Sorry for the repetition, but gee, I really thought I had made that clear in the article.Since you used the word “country”, yes, I see the same set of objections on the level of the current national administration as I do on the local level, and yes, I have given serious consideration to leaving the country for all of the same reasons. It is my daughter that has convinced me that we need to stay and fight these processes, especially # 1 & 2.


    1. John Hobbs

      A pile of tripe, Tia. There are no solid guarantees in life. Any outcome has unintended consequences.

      “2. Choosing a competitive winner take all model over a collaborative model.”

      A collaborative model being that each citizen of Davis gets to veto any choices they disagree with? Lol.

      “5. Choosing one’s personal preference over an objective analysis of all sides of an issue.”

      As you seem to assume that your preferences are best for the community?

      “7. Making a decision that that will effectively ( in my opinion) likely stifle participation by members of the community who will interpret this decision as meaning that if OEDNA cannot succeed in advocating a collaborative approach, what hope would there ever be for their neighborhood.”

      Are Davisites forgetful of all the projects that NAGs have quashed in the ;ast 15 years? One victory for housing and you are having a conniption.

      Repetition, sure, because you have no fresh rationale.

      1. Tia Will


        One victory for housing and you are having a conniption.”

        One victory for housing…really ?  I suggest that you go back and review Lucas summary of the number of projects that have been contested and passed and subsequently built and then repeat that comment.


  3. Howard P

    it is over a block removed from the parking garage. Lest you think “so what” I have heard this inaccurate statement used by many as a reason that four stories is reasonable in this location.

    No… it is exactly one block removed… your concern about ‘hyperbole’ by others is noted, and applies equally to you.  I expect you to reply with “so what?”  Talk about inaccurate statements?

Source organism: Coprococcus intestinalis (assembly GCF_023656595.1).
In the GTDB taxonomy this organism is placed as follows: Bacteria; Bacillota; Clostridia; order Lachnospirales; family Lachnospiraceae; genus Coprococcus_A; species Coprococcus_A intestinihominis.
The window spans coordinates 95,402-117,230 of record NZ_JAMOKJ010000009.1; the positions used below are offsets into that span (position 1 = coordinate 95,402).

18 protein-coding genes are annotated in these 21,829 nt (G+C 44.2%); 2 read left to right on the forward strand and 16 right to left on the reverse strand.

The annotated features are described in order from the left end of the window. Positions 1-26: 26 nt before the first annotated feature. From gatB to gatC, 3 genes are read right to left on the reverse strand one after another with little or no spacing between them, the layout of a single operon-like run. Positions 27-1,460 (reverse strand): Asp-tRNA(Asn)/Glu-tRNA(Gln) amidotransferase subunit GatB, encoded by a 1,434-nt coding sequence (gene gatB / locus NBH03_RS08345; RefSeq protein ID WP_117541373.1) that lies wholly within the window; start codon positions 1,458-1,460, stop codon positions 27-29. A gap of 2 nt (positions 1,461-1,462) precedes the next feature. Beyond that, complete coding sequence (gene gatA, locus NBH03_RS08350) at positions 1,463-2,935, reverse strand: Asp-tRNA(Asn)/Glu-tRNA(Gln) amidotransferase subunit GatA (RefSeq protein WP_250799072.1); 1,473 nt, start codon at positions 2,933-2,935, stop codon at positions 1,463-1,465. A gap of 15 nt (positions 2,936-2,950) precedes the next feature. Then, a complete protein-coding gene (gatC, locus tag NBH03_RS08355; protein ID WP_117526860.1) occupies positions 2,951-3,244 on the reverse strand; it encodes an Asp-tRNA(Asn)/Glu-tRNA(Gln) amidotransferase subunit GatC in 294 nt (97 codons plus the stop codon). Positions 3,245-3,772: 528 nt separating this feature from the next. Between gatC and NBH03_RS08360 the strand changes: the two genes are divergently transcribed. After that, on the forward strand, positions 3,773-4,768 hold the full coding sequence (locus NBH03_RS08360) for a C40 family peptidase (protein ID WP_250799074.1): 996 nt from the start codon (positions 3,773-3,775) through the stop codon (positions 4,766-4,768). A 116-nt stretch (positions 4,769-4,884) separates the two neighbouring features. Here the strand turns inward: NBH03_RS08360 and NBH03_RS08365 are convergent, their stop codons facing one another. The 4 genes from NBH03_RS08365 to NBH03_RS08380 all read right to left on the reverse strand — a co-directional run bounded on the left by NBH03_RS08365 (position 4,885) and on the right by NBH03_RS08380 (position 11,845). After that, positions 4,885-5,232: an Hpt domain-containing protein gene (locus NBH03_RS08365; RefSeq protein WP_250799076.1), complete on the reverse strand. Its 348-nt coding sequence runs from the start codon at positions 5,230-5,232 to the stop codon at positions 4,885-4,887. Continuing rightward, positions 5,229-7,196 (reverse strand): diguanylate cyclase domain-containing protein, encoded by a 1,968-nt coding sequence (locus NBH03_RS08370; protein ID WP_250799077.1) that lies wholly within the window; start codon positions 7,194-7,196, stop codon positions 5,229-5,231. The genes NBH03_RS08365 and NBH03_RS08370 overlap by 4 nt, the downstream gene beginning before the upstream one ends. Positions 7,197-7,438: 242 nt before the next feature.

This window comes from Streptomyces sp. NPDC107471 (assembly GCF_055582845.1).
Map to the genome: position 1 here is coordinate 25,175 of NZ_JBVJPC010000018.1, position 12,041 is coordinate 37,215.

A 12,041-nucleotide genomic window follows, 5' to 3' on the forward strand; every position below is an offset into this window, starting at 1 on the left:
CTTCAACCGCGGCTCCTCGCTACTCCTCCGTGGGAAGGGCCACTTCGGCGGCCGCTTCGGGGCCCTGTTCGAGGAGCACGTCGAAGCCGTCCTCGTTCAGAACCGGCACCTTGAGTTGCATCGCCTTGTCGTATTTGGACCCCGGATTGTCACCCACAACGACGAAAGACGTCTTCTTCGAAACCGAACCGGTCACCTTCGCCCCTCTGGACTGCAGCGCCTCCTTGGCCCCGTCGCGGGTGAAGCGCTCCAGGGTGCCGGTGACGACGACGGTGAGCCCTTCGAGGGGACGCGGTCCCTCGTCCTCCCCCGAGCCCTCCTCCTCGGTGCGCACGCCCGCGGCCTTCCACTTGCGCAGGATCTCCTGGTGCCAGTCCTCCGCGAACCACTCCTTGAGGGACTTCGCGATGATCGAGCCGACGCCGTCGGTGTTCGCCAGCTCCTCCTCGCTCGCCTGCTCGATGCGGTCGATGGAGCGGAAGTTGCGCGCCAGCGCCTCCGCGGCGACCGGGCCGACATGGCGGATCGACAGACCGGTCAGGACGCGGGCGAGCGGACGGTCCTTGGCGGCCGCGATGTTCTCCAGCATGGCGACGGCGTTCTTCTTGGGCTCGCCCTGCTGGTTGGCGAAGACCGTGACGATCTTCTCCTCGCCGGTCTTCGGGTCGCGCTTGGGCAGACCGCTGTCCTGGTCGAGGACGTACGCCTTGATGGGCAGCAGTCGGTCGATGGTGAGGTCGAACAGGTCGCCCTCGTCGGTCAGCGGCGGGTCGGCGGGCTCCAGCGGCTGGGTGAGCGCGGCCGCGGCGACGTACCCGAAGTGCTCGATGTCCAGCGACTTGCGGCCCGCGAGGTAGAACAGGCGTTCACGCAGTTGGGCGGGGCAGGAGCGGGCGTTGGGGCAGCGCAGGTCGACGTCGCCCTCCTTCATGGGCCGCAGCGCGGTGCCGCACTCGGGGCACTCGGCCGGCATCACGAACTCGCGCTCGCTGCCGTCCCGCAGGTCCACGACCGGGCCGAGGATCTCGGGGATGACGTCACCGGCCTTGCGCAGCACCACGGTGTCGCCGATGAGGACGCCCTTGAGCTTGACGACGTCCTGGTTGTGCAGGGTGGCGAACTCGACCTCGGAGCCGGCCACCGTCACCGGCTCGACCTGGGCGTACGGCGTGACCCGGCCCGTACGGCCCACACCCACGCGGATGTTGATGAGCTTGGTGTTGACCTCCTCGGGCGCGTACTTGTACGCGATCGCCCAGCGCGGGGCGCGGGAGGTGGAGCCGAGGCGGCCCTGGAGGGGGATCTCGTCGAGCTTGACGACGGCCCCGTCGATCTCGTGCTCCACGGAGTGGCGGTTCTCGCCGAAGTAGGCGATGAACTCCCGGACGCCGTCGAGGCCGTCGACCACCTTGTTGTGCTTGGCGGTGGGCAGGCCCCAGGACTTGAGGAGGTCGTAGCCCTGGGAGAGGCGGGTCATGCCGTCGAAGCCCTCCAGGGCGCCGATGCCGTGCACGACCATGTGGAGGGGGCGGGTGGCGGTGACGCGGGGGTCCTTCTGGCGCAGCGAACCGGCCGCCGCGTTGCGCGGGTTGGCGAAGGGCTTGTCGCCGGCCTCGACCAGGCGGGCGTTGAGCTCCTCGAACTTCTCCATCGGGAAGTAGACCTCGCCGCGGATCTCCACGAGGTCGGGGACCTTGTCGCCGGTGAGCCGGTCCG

Much else in this follows that line, and while “civil” I see a lot of P-A innuendo/insinuation in it.   Nothing that rises to ‘provable’.

    Hope it gave you a ‘release’ to write it tho’, Tia.

    1. Tia Will


      Nothing that rises to ‘provable’.”

      As I believe that I stated repeatedly in noting that it was my opinion with no pretense of objectivity. Just in case anyone missed that disclaimer.

    2. Tia Will


      One more point since you have chosen to call out my inaccuracy but not that of Rochelle Swanson, Google maps cites the distance between the parking garage and Trackside as 0.2 miles. I do not know exactly how many city blocks that represents, but I do know that most people would not consider 0.2 miles as “adjacent to”, ok ?  That is all I meant.

  4. Ron

    John Hobbs: “Doctor please.  Are you going to leave the country because Your interest isn’t being represented?

    Still waiting for you to explain your intent interest.  Your nasty accusations aren’t helping your interests.

    [moderator: John posts under his own name. You don’t. Please stop this direction of the discussion and get back to the issues.]

    1. John Hobbs

      Ron, my interest is mostly sporting as the Davis I wanted to retire to was swept away sometime in the 80s apparently. On some issues that affect us regionally, I try to give a little “informed opinion” once in awhile. I was never really anonymous, either as you could google my screen name and find unique information and photos.

      ” But, John “started it” in the other article.  (Not the first time, either.)”

      What are you, a sixth grader?

      As long as you continue impertinent and inane posts, I will respond, unless dome local makes my point first. Howard is frequently there first. David occasionally gives you a Gibb’s slap and saves me the trouble. Now, go l;ook at the “other thread” and rad my response. Then let’s see if you come clean.(He won’t.)

      1. Ron

        John, the only sixth-grader here is you. Unlike you, my interest is not “sporting”, as I take growth/development issues quite seriously.

        Anytime you (or another troll) feels compelled to “give me a slap”, go for it.  I’ll continue responding as I see fit. Let’s see who ends up with red marks on their face.